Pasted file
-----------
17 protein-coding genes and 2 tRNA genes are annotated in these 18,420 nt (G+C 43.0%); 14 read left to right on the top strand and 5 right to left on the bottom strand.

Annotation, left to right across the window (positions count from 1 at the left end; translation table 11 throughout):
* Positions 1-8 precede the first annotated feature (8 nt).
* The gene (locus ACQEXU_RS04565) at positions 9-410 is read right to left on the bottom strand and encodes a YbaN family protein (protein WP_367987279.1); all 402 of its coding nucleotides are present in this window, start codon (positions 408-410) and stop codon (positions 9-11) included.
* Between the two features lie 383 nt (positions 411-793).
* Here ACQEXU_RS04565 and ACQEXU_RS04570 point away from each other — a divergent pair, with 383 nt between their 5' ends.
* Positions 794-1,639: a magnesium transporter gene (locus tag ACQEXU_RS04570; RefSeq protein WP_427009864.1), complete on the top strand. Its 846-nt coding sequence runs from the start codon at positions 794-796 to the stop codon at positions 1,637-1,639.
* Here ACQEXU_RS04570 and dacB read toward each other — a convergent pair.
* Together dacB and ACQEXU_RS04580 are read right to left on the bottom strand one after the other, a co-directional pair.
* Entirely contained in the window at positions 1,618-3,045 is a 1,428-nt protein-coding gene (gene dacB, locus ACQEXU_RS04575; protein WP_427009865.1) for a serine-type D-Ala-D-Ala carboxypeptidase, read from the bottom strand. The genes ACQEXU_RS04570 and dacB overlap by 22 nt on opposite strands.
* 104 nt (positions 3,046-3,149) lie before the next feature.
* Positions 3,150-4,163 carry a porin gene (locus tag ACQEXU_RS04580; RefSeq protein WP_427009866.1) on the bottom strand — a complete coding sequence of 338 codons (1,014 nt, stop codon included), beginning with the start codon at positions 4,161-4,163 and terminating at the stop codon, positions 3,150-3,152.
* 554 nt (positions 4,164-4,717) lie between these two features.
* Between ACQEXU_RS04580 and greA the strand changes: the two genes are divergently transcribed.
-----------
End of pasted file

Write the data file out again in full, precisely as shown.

17 protein-coding genes and 2 tRNA genes are annotated in these 18,420 nt (G+C 43.0%); 14 read left to right on the top strand and 5 right to left on the bottom strand.

Annotation, left to right across the window (positions count from 1 at the left end; translation table 11 throughout):
* Positions 1-8 precede the first annotated feature (8 nt).
* The gene (locus ACQEXU_RS04565) at positions 9-410 is read right to left on the bottom strand and encodes a YbaN family protein (protein WP_367987279.1); all 402 of its coding nucleotides are present in this window, start codon (positions 408-410) and stop codon (positions 9-11) included.
* Between the two features lie 383 nt (positions 411-793).
* Here ACQEXU_RS04565 and ACQEXU_RS04570 point away from each other — a divergent pair, with 383 nt between their 5' ends.
* Positions 794-1,639: a magnesium transporter gene (locus tag ACQEXU_RS04570; RefSeq protein WP_427009864.1), complete on the top strand. Its 846-nt coding sequence runs from the start codon at positions 794-796 to the stop codon at positions 1,637-1,639.
* Here ACQEXU_RS04570 and dacB read toward each other — a convergent pair.
* Together dacB and ACQEXU_RS04580 are read right to left on the bottom strand one after the other, a co-directional pair.
* Entirely contained in the window at positions 1,618-3,045 is a 1,428-nt protein-coding gene (gene dacB, locus ACQEXU_RS04575; protein WP_427009865.1) for a serine-type D-Ala-D-Ala carboxypeptidase, read from the bottom strand. The genes ACQEXU_RS04570 and dacB overlap by 22 nt on opposite strands.
* 104 nt (positions 3,046-3,149) lie before the next feature.
* Positions 3,150-4,163 carry a porin gene (locus tag ACQEXU_RS04580; RefSeq protein WP_427009866.1) on the bottom strand — a complete coding sequence of 338 codons (1,014 nt, stop codon included), beginning with the start codon at positions 4,161-4,163 and terminating at the stop codon, positions 3,150-3,152.
* 554 nt (positions 4,164-4,717) lie between these two features.
* Between ACQEXU_RS04580 and greA the strand changes: the two genes are divergently transcribed.